Following the UN Committee on the Rights of the Child’s new guidance – which reminds governments that have ratified the UN Convention on the Rights of the Child of their responsibility to protect of children from “all forms of physical and psychological violence and from exposure to violence, such as domestic violence or violence inflicted on animals” – PETA has written to Prime Minister Anthony Albanese, asking the government to ban minors from engaging in hunting activities.
Australia has ratified the UN Convention on the Rights of the Child at a federal level, so it is a federal responsibility to ensure the nation fulfils its obligations under the convention to protect children. Watching wildlife being terrorised, gunned down, or otherwise slaughtered is inarguably traumatic and can be psychologically scarring for young people, most of whom have a natural empathy for animals.
Jo-Anne McArthur | We Animals Media
The Victorian state government is currently considering banning duck hunting following a recommendation by a parliamentary committee. There, children as young as 12 are allowed to shoot and kill waterfowl, and due to shooter inexperience and inaccuracy, an estimated one in four birds shot during duck-hunting season are left to suffer, sometimes not succumbing to their injuries until days later.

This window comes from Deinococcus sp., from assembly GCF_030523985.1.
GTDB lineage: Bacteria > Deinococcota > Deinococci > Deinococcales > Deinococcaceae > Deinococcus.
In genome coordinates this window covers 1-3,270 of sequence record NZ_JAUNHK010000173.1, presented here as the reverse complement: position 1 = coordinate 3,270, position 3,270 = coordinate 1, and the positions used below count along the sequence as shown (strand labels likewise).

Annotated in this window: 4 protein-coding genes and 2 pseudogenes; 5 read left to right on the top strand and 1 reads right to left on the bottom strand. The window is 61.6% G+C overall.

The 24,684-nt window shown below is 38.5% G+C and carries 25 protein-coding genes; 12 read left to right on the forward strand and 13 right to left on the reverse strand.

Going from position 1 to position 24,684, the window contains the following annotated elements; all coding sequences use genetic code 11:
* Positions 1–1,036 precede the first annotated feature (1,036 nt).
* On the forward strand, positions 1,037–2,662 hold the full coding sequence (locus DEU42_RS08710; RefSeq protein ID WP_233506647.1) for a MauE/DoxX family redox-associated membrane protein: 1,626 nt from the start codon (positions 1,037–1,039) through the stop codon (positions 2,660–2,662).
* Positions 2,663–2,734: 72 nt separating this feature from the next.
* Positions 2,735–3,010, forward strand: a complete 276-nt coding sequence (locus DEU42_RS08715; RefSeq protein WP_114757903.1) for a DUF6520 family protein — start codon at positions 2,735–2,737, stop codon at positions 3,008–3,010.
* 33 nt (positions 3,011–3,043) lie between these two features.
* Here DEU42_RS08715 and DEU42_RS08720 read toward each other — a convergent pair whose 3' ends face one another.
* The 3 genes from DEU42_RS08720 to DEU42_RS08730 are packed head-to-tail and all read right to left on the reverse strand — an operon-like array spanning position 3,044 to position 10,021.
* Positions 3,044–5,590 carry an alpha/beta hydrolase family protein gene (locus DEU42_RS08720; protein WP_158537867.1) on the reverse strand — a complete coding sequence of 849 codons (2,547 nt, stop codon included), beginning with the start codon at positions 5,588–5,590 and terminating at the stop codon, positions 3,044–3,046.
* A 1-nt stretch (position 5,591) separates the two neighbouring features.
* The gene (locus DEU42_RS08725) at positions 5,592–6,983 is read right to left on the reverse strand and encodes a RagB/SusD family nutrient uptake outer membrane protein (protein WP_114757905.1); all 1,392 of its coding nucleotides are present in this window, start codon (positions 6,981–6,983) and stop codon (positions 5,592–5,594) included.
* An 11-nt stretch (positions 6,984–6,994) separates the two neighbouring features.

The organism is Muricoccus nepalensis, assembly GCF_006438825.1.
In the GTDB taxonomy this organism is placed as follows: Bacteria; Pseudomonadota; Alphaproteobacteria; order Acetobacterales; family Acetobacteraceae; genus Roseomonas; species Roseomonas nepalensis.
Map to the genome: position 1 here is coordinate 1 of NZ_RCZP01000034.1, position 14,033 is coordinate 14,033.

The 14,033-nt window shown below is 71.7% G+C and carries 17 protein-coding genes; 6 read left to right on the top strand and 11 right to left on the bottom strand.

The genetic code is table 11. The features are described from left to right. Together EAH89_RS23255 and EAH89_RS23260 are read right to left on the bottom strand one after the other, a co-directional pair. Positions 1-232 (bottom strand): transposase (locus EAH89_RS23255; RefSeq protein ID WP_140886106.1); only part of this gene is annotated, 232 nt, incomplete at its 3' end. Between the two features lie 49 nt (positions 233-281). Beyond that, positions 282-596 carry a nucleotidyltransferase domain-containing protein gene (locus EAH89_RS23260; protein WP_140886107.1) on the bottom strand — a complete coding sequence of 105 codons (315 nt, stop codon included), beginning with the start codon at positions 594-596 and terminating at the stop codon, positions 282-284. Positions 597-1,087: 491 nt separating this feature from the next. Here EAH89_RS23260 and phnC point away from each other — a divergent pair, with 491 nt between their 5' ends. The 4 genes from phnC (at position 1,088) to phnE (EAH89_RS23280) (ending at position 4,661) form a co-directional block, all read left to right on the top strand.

The ducks, pigs, geese, deer, and other animals whose lives are taken “for sport” have the same capacity to suffer and feel pain as the dogs and cats we share our homes with, yet in some cases, Australian children as young as 11 are allowed to shoot and kill animals. Witnessing such violence can have a profoundly negative impact on a child’s mental wellbeing. This is especially concerning when you consider that sociological studies have determined that violent and aggressive criminals invariably started out when young by abusing animals.
Help stop the bloodshed and protect children by refusing to go hunting and by sharing this page and informing others about hunting.